Though I am a Ford Mustang fan, I can appreciate competitors as well. The Corvette was introduced to the market just over a decade before the debut of the Mustang and is the world’s longest-running, continuously produced passenger car.
The first full-scale Corvette concept was displayed as a “dream car” at GM’s Motorama in New York’s Waldorf Astoria Hotel in January 1953. According to GM, the Corvette was named for the “trim, fleet naval vessel that performed heroic escort and patrol duties during World War II.” The Corvette was a big hit with the public at Motorama and GM soon put the roadster into production. On June 30, 1953 the first production Corvette rolled off of the assembly line in Flint, Michigan. 300 hand-built convertibles were offered that year in one color, Polo White with red interior.
Components included a clock, cigarette lighter and red warning light that activated when the parking brake was applied (a new feature at the time). The car carried an initial price tag of $3,490 and could go from zero to 60 miles per hour in 11 or 12 seconds, considered a fairly average speed at the time.
Production moved to St. Louis, MO and GM started producing the 1954 Corvettes December of 1953. It could be ordered in Pennant Blue, Sportsman Red, Black, and Polo White. The cars were still all convertibles and the total production for that model year was 3,640.
Sales were lackluster in the beginning and GM considered discontinuing the line. However, rival company Ford had introduced the two-seater Thunderbird around the same time and GM did not want to be seen bowing to the competition. Another critical development in the Corvette’s survival came in 1955, when it was equipped with the more powerful V-8 engine. Its performance and appeal steadily improved after that and it went on to earn the nickname “America’s sports car” and become ingrained in pop culture through multiple references in movies, television and music.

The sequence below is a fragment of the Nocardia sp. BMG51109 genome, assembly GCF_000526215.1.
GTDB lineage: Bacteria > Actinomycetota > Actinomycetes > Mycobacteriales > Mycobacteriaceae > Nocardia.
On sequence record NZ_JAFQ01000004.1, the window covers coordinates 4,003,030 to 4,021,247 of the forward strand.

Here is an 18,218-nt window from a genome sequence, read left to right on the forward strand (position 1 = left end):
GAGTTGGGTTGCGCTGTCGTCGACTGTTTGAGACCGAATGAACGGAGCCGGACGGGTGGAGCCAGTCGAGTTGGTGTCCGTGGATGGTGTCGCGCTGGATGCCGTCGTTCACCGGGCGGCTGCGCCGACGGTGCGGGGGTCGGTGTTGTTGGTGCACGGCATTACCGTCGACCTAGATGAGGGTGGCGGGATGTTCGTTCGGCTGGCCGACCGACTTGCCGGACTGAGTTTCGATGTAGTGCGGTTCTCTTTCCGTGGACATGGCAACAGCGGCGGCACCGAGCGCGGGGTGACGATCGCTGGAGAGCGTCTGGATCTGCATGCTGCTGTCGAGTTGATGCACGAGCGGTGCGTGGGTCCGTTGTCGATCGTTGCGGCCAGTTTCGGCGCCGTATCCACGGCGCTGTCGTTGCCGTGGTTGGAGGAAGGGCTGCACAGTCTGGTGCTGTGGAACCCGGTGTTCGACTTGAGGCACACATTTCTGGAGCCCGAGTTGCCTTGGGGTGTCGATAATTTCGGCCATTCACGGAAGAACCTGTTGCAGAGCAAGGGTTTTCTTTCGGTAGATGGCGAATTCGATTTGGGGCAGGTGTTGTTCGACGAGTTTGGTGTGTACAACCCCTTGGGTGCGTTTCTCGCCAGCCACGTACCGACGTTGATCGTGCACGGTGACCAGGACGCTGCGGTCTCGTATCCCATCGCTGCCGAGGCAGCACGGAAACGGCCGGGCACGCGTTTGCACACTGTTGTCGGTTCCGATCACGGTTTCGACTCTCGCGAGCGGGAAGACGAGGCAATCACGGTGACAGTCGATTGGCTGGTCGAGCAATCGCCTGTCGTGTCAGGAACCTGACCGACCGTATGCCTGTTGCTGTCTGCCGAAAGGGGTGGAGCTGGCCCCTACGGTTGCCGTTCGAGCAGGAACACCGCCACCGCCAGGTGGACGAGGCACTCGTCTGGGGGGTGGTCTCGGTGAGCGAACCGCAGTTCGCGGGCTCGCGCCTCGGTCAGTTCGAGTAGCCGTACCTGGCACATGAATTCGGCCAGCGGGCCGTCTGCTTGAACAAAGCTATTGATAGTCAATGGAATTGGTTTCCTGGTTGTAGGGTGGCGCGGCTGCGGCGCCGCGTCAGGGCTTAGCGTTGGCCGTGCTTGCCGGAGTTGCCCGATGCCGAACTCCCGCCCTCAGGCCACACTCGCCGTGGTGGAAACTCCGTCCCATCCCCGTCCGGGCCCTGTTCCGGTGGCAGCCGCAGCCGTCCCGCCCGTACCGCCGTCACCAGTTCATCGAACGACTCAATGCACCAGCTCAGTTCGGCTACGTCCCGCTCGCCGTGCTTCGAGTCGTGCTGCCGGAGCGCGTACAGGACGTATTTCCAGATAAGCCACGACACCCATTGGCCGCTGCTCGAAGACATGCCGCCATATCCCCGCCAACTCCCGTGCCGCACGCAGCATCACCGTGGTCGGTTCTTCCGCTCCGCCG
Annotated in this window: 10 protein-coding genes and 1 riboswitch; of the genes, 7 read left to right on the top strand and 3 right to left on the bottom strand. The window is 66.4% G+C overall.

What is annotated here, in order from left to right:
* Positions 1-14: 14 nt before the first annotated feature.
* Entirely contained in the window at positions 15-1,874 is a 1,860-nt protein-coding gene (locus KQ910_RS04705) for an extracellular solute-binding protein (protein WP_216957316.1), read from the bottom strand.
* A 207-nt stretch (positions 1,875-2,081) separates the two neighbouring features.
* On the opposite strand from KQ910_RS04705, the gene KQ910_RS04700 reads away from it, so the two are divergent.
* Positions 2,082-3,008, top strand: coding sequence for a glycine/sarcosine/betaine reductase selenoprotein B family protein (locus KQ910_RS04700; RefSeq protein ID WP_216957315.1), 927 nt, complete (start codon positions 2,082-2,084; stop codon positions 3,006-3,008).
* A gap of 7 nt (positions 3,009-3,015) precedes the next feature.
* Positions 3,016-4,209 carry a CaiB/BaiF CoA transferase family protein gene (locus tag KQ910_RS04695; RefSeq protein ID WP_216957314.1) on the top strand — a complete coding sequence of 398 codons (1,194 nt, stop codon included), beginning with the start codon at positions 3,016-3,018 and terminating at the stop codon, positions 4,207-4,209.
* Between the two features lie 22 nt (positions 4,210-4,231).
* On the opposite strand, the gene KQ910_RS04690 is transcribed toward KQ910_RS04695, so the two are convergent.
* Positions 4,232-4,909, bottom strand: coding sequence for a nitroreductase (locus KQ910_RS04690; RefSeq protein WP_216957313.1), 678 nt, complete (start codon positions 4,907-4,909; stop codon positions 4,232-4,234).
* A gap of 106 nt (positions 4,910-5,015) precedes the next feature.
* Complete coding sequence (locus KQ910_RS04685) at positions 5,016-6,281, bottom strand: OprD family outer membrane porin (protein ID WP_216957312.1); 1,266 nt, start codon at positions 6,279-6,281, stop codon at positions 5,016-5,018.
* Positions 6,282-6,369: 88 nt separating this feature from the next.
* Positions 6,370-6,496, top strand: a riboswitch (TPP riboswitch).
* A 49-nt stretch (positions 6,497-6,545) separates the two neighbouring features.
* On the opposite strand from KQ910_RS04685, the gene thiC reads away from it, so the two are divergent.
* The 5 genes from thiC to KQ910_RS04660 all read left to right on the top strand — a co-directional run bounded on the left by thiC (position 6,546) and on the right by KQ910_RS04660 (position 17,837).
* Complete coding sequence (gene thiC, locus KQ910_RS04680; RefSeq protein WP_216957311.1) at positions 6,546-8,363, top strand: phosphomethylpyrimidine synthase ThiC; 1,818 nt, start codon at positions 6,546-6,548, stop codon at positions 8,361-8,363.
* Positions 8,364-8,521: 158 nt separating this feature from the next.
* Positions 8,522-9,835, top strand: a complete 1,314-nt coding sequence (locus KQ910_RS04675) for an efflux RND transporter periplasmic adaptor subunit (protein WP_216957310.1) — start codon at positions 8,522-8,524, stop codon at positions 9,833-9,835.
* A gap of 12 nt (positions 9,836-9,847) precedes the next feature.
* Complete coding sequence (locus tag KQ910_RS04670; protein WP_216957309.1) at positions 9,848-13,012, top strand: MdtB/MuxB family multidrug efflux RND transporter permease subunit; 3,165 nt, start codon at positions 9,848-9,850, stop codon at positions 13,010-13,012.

The highest production year was in 1979 with 53,807 produced. No other Corvette model year before or since has sold so many units. The Base Corvette Sport Coupe retailed for $10,220. In June of 1981, Corvette production transferred from St. Louis to Bowling Green, Kentucky where they still are today. Since the humble beginnings of 300 models produced in the first year, there have been over 1.7 million Corvettes produced to date.